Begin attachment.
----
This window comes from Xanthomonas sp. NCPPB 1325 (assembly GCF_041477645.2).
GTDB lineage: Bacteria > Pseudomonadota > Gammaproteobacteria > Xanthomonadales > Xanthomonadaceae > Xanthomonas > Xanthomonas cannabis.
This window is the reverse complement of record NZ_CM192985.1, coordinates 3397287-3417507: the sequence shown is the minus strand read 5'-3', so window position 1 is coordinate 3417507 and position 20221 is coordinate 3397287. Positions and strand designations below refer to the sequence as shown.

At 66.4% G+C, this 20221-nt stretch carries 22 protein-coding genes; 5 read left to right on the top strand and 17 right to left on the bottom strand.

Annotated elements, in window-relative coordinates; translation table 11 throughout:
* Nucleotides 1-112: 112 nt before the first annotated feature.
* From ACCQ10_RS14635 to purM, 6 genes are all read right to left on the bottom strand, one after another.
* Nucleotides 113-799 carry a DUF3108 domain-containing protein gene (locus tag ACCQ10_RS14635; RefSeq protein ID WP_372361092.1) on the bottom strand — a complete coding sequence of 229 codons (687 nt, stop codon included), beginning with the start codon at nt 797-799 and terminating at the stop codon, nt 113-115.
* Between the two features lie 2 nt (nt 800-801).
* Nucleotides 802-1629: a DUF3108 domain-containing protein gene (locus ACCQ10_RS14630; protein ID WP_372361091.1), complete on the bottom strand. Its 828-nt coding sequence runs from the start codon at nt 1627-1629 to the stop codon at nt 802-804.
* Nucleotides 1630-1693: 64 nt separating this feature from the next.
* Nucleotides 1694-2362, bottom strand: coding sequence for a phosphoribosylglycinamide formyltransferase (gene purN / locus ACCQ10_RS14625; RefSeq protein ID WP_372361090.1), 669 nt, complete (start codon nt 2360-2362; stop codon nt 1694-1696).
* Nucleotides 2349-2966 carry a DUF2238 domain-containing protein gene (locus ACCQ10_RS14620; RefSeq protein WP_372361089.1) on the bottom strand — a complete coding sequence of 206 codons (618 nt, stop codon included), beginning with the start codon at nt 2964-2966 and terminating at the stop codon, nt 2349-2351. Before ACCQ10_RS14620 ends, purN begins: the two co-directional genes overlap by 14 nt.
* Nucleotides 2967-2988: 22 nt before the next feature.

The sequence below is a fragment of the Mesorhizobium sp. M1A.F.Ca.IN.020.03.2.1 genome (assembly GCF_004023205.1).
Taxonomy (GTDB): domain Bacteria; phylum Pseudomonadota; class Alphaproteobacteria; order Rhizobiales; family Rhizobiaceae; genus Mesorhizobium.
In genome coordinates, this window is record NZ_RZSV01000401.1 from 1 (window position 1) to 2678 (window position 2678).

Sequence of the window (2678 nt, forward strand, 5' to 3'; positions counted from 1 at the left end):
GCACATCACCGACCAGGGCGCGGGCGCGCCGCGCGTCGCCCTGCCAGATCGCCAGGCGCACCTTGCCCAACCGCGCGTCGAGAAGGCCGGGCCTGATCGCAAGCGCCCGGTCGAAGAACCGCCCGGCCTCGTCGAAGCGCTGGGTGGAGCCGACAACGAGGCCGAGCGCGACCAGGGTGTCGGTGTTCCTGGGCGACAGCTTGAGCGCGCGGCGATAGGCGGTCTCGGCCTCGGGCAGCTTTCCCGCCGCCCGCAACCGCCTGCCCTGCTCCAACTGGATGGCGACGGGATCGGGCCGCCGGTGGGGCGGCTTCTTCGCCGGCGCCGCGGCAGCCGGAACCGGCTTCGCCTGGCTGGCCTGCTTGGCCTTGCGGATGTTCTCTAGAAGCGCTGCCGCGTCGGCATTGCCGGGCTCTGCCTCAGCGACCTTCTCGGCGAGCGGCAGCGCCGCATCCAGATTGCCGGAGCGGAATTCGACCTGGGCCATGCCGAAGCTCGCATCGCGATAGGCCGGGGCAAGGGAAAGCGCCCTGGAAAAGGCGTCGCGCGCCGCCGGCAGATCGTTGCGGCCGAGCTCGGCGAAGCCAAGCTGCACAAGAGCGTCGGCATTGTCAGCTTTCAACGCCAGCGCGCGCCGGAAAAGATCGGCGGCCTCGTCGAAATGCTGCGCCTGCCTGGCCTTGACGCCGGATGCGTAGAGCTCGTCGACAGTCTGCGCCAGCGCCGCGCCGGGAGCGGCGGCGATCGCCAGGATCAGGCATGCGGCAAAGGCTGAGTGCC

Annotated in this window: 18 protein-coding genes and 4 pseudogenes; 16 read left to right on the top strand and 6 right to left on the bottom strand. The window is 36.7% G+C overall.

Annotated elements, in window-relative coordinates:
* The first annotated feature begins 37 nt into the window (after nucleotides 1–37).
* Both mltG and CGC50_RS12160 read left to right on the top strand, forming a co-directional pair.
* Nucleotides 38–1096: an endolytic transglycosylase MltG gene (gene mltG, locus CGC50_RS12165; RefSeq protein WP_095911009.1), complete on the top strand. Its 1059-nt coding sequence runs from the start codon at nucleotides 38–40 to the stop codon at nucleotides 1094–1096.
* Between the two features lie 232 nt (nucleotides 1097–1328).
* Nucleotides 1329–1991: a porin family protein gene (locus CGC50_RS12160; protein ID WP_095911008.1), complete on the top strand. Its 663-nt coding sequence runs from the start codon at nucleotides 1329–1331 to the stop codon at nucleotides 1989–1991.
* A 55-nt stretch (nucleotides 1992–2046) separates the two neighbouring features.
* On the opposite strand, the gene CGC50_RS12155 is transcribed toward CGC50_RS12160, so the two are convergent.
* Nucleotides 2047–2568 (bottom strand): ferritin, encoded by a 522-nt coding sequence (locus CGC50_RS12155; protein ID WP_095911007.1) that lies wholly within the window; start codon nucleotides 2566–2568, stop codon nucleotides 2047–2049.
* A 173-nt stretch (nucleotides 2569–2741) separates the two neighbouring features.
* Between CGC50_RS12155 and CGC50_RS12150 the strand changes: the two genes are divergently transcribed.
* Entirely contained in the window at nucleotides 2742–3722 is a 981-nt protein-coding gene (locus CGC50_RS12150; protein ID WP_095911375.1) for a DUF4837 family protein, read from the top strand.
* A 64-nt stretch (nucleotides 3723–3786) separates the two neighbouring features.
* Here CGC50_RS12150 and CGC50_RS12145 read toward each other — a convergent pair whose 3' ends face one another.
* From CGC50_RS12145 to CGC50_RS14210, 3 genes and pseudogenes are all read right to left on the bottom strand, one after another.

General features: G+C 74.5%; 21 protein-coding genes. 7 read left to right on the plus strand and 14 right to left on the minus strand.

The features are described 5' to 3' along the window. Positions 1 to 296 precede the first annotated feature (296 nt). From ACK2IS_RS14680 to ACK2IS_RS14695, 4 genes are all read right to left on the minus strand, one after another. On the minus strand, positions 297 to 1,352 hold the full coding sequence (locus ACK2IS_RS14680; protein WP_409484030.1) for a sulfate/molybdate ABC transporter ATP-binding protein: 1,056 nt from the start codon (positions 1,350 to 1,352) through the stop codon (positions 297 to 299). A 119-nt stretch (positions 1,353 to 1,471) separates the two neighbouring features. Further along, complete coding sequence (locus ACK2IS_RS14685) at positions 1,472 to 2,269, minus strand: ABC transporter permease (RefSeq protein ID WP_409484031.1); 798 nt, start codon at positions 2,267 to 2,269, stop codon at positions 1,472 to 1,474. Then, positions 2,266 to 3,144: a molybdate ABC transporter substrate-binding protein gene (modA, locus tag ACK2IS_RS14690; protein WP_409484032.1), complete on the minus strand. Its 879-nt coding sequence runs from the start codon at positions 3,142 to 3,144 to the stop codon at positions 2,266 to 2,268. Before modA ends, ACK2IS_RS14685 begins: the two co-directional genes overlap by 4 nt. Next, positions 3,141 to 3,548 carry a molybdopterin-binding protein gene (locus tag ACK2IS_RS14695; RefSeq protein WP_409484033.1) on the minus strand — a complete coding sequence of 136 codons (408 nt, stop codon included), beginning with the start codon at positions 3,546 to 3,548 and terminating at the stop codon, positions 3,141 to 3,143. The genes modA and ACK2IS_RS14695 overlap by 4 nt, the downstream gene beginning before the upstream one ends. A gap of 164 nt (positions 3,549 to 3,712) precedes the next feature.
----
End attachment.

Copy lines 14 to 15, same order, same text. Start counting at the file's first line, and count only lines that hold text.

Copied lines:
* Nucleotides 2967-2988: 22 nt before the next feature.

The sequence below is a fragment of the Mesorhizobium sp. M1A.F.Ca.IN.020.03.2.1 genome (assembly GCF_004023205.1).